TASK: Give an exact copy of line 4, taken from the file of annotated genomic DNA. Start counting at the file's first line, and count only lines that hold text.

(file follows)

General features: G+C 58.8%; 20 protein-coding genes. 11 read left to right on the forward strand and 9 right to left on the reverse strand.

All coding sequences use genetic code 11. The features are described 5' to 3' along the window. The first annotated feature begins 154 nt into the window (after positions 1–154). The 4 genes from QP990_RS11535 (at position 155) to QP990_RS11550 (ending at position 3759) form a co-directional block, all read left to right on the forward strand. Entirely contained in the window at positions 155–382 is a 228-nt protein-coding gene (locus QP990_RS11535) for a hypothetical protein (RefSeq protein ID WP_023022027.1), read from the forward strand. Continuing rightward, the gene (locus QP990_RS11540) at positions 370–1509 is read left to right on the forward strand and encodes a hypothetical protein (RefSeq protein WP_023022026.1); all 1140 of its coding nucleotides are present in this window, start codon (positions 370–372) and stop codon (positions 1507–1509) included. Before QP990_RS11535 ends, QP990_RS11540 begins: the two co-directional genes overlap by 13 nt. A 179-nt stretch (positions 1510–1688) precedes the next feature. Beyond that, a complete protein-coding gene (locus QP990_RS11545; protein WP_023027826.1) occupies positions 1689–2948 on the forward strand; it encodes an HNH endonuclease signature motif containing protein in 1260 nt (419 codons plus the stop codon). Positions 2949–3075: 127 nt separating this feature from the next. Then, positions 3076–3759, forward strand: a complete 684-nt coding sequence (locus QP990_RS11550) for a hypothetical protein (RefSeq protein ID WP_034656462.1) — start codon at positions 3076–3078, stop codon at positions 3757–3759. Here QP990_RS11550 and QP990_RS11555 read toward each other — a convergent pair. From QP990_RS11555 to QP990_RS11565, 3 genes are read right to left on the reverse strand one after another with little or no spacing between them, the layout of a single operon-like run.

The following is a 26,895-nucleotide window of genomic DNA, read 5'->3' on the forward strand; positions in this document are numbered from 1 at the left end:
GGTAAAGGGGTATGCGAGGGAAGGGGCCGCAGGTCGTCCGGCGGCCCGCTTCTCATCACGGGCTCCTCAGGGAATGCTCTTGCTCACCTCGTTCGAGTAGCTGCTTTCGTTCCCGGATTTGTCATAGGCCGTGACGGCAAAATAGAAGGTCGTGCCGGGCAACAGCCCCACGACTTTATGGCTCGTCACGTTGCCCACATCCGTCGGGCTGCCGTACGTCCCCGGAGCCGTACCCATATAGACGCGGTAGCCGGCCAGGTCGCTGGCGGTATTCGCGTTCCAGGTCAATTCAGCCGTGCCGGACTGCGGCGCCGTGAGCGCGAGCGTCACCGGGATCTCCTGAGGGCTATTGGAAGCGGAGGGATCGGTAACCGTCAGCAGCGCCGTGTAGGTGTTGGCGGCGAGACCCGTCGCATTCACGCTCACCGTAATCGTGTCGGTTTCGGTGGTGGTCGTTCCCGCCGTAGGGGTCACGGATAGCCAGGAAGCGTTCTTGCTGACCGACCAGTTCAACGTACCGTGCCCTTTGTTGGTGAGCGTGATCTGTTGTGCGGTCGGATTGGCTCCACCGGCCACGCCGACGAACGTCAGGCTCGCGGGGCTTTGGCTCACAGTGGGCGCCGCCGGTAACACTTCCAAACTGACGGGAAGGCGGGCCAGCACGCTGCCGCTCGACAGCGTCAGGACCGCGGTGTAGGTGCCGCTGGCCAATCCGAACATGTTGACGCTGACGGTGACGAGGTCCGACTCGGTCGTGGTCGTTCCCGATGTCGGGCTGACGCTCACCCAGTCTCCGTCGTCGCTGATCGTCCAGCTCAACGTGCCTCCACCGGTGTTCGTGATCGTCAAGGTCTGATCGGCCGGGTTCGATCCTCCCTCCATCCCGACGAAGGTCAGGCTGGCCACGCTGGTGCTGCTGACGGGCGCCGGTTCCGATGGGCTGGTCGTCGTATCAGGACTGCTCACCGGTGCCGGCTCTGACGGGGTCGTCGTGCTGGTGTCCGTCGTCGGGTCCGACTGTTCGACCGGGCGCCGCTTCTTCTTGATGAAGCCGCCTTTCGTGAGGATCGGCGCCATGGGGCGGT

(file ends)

GGTAAAGGGGTATGCGAGGGAAGGGGCCGCAGGTCGTCCGGCGGCCCGCTTCTCATCACGGGCTCCTCAGGGAATGCTCTTGCTCACCTCGTTCGAGTAGCTGCTTTCGTTCCCGGATTTGTCATAGGCCGTGACGGCAAAATAGAAGGTCGTGCCGGGCAACAGCCCCACGACTTTATGGCTCGTCACGTTGCCCACATCCGTCGGGCTGCCGTACGTCCCCGGAGCCGTACCCATATAGACGCGGTAGCCGGCCAGGTCGCTGGCGGTATTCGCGTTCCAGGTCAATTCAGCCGTGCCGGACTGCGGCGCCGTGAGCGCGAGCGTCACCGGGATCTCCTGAGGGCTATTGGAAGCGGAGGGATCGGTAACCGTCAGCAGCGCCGTGTAGGTGTTGGCGGCGAGACCCGTCGCATTCACGCTCACCGTAATCGTGTCGGTTTCGGTGGTGGTCGTTCCCGCCGTAGGGGTCACGGATAGCCAGGAAGCGTTCTTGCTGACCGACCAGTTCAACGTACCGTGCCCTTTGTTGGTGAGCGTGATCTGTTGTGCGGTCGGATTGGCTCCACCGGCCACGCCGACGAACGTCAGGCTCGCGGGGCTTTGGCTCACAGTGGGCGCCGCCGGTAACACTTCCAAACTGACGGGAAGGCGGGCCAGCACGCTGCCGCTCGACAGCGTCAGGACCGCGGTGTAGGTGCCGCTGGCCAATCCGAACATGTTGACGCTGACGGTGACGAGGTCCGACTCGGTCGTGGTCGTTCCCGATGTCGGGCTGACGCTCACCCAGTCTCCGTCGTCGCTGATCGTCCAGCTCAACGTGCCTCCACCGGTGTTCGTGATCGTCAAGGTCTGATCGGCCGGGTTCGATCCTCCCTCCATCCCGACGAAGGTCAGGCTGGCCACGCTGGTGCTGCTGACGGGCGCCGGTTCCGATGGGCTGGTCGTCGTATCAGGACTGCTCACCGGTGCCGGCTCTGACGGGGTCGTCGTGCTGGTGTCCGTCGTCGGGTCCGACTGTTCGACCGGGCGCCGCTTCTTCTTGATGAAGCCGCCTTTCGTGAGGATCGGCGCCATGGGGCGGT